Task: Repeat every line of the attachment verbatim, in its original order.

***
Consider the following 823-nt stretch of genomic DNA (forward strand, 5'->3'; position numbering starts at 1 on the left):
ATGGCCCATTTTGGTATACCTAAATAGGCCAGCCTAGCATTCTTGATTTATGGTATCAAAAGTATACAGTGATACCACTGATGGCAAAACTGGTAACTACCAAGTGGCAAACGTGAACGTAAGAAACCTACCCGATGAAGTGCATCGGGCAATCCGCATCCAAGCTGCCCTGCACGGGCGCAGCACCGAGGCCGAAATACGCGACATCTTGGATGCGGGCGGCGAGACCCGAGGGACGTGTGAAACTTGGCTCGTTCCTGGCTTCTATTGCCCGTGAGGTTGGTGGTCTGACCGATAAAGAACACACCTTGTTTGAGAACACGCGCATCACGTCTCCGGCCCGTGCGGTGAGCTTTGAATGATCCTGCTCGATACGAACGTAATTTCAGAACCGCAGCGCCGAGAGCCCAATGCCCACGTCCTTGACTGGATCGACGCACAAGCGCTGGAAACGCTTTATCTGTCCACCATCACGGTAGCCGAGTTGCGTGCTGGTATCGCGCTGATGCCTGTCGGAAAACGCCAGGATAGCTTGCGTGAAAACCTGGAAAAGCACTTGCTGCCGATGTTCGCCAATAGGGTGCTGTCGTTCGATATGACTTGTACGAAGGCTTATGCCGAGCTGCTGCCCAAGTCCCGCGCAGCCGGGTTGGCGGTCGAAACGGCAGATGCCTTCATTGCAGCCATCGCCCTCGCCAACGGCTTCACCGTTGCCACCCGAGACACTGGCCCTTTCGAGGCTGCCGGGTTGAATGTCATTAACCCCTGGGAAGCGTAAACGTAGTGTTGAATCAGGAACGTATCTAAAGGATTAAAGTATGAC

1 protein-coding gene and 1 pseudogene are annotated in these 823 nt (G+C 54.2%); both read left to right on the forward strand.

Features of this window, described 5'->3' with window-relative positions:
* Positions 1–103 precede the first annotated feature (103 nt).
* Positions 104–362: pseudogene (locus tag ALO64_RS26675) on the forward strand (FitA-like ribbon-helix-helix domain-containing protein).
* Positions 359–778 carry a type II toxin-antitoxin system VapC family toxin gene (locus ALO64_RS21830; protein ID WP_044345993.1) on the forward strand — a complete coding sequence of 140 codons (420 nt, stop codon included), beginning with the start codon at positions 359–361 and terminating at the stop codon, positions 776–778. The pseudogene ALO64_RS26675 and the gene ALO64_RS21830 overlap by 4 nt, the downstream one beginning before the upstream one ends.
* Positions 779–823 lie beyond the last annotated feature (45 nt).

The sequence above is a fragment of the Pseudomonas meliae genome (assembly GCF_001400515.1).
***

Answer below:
Consider the following 823-nt stretch of genomic DNA (forward strand, 5'->3'; position numbering starts at 1 on the left):
ATGGCCCATTTTGGTATACCTAAATAGGCCAGCCTAGCATTCTTGATTTATGGTATCAAAAGTATACAGTGATACCACTGATGGCAAAACTGGTAACTACCAAGTGGCAAACGTGAACGTAAGAAACCTACCCGATGAAGTGCATCGGGCAATCCGCATCCAAGCTGCCCTGCACGGGCGCAGCACCGAGGCCGAAATACGCGACATCTTGGATGCGGGCGGCGAGACCCGAGGGACGTGTGAAACTTGGCTCGTTCCTGGCTTCTATTGCCCGTGAGGTTGGTGGTCTGACCGATAAAGAACACACCTTGTTTGAGAACACGCGCATCACGTCTCCGGCCCGTGCGGTGAGCTTTGAATGATCCTGCTCGATACGAACGTAATTTCAGAACCGCAGCGCCGAGAGCCCAATGCCCACGTCCTTGACTGGATCGACGCACAAGCGCTGGAAACGCTTTATCTGTCCACCATCACGGTAGCCGAGTTGCGTGCTGGTATCGCGCTGATGCCTGTCGGAAAACGCCAGGATAGCTTGCGTGAAAACCTGGAAAAGCACTTGCTGCCGATGTTCGCCAATAGGGTGCTGTCGTTCGATATGACTTGTACGAAGGCTTATGCCGAGCTGCTGCCCAAGTCCCGCGCAGCCGGGTTGGCGGTCGAAACGGCAGATGCCTTCATTGCAGCCATCGCCCTCGCCAACGGCTTCACCGTTGCCACCCGAGACACTGGCCCTTTCGAGGCTGCCGGGTTGAATGTCATTAACCCCTGGGAAGCGTAAACGTAGTGTTGAATCAGGAACGTATCTAAAGGATTAAAGTATGAC

1 protein-coding gene and 1 pseudogene are annotated in these 823 nt (G+C 54.2%); both read left to right on the forward strand.

Features of this window, described 5'->3' with window-relative positions:
* Positions 1–103 precede the first annotated feature (103 nt).
* Positions 104–362: pseudogene (locus tag ALO64_RS26675) on the forward strand (FitA-like ribbon-helix-helix domain-containing protein).
* Positions 359–778 carry a type II toxin-antitoxin system VapC family toxin gene (locus ALO64_RS21830; protein ID WP_044345993.1) on the forward strand — a complete coding sequence of 140 codons (420 nt, stop codon included), beginning with the start codon at positions 359–361 and terminating at the stop codon, positions 776–778. The pseudogene ALO64_RS26675 and the gene ALO64_RS21830 overlap by 4 nt, the downstream one beginning before the upstream one ends.
* Positions 779–823 lie beyond the last annotated feature (45 nt).

The sequence above is a fragment of the Pseudomonas meliae genome (assembly GCF_001400515.1).